Wind Power

You can generate electricity at home with small-scale wind turbines.

Domestic wind turbines, known as microwind or small-wind turbines, capture the power of the wind and use it to produce electricity to power the lights and electrical appliances in your home. The UK is the ideal country for small domestic turbines with 40% of all the wind energy in Europe blowing over it.

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The Basics

Whenever the wind blows over your domestic wind turbine it will use this energy to generate electricity. This electricity can be used to power your home’s appliances and lighting, and because this electricity is free to you this will reduce your electricity bills. If you qualify for the government’s Feed-in-Tariff scheme you can receive payments for every unit of electricity you generate, as well as for any units you generate but don’t use, as they can then be exported back to the Grid.

You can fit a roof mounted or mast mounted (freestanding) microwind turbine depending on what the best way to capture wind power is in your area. Find out more about Installation of Wind Turbines here.

A well sited 6kW turbine could generate around 10,000kWh per year which is equivalent to around 5.2 tonnes of carbon dioxide a year. A system this size could generate income and savings of around £3,200 a year when eligible for the Feed-In Tariff” (Energy Saving Trust)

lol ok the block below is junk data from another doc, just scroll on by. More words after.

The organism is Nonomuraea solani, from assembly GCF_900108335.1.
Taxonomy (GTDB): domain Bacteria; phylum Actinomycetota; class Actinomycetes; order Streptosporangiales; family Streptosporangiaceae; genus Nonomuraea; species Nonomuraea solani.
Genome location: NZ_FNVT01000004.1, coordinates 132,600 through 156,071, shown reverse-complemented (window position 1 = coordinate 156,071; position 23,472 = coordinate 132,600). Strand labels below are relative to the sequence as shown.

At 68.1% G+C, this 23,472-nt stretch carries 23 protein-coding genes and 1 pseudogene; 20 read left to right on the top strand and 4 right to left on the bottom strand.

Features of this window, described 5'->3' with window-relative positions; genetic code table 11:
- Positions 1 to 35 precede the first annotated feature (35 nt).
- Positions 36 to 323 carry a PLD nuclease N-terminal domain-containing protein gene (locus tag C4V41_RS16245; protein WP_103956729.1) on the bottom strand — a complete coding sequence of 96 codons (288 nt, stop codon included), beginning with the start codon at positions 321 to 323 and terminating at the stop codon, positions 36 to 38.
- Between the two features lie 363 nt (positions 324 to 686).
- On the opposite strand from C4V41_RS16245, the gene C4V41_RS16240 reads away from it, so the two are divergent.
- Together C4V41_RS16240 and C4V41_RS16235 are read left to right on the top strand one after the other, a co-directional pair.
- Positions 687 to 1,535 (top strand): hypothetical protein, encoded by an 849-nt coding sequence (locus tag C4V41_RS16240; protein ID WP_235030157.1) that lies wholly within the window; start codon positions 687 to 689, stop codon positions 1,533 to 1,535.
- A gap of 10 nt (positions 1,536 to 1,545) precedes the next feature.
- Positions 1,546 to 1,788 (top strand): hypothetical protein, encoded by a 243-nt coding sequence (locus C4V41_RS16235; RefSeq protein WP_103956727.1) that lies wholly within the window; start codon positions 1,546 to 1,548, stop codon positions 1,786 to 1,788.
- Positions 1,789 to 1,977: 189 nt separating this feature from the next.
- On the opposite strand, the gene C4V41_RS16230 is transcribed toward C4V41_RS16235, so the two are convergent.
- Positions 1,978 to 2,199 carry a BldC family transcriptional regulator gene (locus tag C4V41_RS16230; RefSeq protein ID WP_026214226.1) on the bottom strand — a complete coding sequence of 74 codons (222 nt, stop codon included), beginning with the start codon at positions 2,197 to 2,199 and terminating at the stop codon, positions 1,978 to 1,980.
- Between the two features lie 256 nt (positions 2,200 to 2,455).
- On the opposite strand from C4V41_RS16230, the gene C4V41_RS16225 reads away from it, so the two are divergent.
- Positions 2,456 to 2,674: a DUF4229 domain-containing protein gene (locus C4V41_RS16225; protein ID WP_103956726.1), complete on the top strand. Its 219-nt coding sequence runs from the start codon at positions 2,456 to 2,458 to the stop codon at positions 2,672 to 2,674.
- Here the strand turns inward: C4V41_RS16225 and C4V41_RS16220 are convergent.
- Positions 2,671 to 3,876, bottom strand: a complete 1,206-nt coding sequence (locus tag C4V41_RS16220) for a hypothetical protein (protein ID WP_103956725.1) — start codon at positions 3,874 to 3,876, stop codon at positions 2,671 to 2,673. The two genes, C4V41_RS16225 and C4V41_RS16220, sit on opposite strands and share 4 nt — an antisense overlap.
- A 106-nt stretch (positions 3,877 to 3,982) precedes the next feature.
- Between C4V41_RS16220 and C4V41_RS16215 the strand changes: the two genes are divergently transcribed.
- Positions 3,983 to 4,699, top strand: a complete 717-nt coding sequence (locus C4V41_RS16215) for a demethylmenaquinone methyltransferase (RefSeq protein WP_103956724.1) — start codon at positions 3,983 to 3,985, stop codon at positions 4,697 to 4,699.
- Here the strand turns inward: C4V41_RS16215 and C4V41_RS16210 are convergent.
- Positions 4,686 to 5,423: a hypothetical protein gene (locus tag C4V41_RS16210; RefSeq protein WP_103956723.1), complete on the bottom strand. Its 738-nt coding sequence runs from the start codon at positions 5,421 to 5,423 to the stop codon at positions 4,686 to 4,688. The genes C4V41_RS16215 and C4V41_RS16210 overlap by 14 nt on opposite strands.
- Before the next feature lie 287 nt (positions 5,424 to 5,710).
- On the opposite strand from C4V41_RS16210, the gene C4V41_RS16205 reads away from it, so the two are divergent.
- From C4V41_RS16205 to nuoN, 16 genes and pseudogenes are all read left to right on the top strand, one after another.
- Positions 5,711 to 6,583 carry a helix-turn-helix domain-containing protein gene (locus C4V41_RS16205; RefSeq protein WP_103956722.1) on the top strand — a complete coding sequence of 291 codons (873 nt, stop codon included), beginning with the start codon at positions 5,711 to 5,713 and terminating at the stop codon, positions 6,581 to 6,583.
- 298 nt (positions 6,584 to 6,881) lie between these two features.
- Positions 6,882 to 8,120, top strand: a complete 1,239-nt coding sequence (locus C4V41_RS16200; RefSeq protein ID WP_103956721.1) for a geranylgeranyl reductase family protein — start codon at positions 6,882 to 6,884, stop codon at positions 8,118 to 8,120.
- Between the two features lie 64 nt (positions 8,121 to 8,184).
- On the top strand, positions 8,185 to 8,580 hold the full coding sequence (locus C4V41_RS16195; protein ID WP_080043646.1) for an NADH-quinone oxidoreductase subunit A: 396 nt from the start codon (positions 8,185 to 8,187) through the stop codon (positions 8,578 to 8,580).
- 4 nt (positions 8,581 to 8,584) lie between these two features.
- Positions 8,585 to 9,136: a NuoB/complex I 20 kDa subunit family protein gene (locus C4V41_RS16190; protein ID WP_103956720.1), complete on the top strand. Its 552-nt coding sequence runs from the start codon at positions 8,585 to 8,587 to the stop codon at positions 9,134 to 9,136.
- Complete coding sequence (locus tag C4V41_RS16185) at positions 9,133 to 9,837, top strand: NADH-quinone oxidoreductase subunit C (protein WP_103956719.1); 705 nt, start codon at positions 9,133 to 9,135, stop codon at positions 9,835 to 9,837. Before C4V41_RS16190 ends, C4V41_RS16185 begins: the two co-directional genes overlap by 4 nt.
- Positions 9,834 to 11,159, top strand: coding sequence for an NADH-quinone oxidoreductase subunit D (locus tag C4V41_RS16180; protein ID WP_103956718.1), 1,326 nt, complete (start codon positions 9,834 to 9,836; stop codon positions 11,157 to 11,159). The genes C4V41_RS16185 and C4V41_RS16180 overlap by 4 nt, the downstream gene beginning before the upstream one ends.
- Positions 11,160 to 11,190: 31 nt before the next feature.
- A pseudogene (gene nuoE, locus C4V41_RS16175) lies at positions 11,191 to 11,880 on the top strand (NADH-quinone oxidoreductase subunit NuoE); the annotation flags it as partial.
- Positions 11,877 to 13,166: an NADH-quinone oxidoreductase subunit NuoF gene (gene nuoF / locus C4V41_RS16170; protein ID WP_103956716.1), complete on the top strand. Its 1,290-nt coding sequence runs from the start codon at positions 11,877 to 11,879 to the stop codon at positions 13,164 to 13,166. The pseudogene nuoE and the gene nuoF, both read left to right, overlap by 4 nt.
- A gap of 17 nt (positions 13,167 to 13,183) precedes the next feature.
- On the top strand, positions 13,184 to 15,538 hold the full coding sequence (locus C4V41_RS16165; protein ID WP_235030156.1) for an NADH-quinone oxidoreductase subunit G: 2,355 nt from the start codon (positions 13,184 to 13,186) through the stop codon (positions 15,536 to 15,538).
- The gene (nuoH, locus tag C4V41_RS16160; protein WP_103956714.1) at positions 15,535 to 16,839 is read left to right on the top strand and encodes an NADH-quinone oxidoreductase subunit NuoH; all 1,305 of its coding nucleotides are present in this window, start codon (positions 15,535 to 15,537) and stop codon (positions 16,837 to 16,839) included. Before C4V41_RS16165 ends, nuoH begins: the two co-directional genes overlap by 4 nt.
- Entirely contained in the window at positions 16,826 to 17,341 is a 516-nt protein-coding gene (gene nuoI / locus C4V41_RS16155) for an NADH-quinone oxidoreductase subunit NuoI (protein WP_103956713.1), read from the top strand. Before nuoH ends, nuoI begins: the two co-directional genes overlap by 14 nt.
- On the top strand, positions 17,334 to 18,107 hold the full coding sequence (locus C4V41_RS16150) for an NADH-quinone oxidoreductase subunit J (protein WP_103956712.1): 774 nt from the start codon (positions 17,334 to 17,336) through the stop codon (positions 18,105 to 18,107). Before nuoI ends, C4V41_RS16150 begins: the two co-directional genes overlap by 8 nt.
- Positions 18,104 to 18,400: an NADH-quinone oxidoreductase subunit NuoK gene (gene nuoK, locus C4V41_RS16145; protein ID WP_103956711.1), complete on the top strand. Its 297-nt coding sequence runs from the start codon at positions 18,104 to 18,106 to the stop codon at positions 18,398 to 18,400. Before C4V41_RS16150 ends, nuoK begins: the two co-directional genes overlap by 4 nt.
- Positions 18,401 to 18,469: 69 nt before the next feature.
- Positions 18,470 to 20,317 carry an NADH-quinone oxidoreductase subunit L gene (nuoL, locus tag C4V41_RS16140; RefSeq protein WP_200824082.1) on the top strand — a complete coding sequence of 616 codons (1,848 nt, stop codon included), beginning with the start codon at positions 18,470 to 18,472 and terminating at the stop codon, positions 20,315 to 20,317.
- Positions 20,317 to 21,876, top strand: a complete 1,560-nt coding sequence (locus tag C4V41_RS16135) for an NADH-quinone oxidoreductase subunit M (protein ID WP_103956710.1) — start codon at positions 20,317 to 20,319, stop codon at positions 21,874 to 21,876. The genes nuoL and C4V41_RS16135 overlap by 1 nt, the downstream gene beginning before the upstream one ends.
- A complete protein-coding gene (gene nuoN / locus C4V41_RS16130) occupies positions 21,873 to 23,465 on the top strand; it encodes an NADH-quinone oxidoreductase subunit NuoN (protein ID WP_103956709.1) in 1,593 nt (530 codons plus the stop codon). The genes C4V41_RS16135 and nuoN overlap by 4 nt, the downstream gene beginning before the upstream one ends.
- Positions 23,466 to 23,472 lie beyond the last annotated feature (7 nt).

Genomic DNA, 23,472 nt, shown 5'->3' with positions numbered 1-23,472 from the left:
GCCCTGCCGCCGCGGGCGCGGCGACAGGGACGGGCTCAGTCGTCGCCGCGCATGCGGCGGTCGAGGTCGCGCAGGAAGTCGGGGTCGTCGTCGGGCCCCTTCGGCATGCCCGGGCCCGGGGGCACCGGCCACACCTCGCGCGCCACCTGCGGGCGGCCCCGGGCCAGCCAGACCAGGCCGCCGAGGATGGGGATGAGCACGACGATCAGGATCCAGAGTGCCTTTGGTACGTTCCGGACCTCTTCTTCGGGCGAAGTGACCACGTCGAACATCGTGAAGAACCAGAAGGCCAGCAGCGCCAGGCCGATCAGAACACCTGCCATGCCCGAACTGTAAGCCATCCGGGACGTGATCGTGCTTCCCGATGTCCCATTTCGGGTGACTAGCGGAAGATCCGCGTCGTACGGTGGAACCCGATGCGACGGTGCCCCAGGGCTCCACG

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FAQs

Will a wind turbine work if I live in a built up area?
The industry tends not to recommend that a domestic wind turbine is installed in an urban environment for a number of reasons, including: increased turbulence, resulting in higher stresses on the turbine and lower energy capture for any given wind speed; increased margins of safety required when more people are living and working near the turbine; additional measures possibly required to limit the transmission of vibrations into the structure of the building and lower average wind speeds in a city environment reduce the annual energy capture.
What is the lifetime of a domestic wind turbine?
Wind turbines have a lifetime of 20 years or more if serviced regularly, and if you're eligible for the FIT scheme the FIT payments will be paid to you for the same length of time.
How do I find out if my site is windy enough for a wind turbine?
Our survey takes into account the average wind speed in your area, so should give you a broad indication of whether your location is suitable for a wind turbine. We do recommend that you measure the average wind speeds in the turbine locations you're considering for at least a year before committing to an installation. You can measure your wind speed using an anemometer (wind meter). A good anemometer will record your specific wind profile (e.g. average wind speeds, wind spikes, changes in wind direction) which will help you select the most appropriate wind turbine for the wind characteristics of your site. The Power Predictor anemometer from www.bettergeneration.co.uk is a good choice for a domestic installation.
How much of the time do wind turbines produce electricity?
Wind turbines produce electricity 70-85% of the time, but they generate different outputs dependent on the local wind speed. Over the course of a year, a small wind turbine in the UK will generate about 7.5% (for roof mounted turbines) to 30% (for larger turbines) of the amount it would generate in a constant strong wind. This is known as its 'load factor' (or 'capacity factor').
What happens to my electricity supply when the wind stops blowing?
Without adequate wind blowing, the turbine will not turn and create electricity, therefore you will have to draw power from the grid. This will happen automatically as long as you are connected to the Grid.
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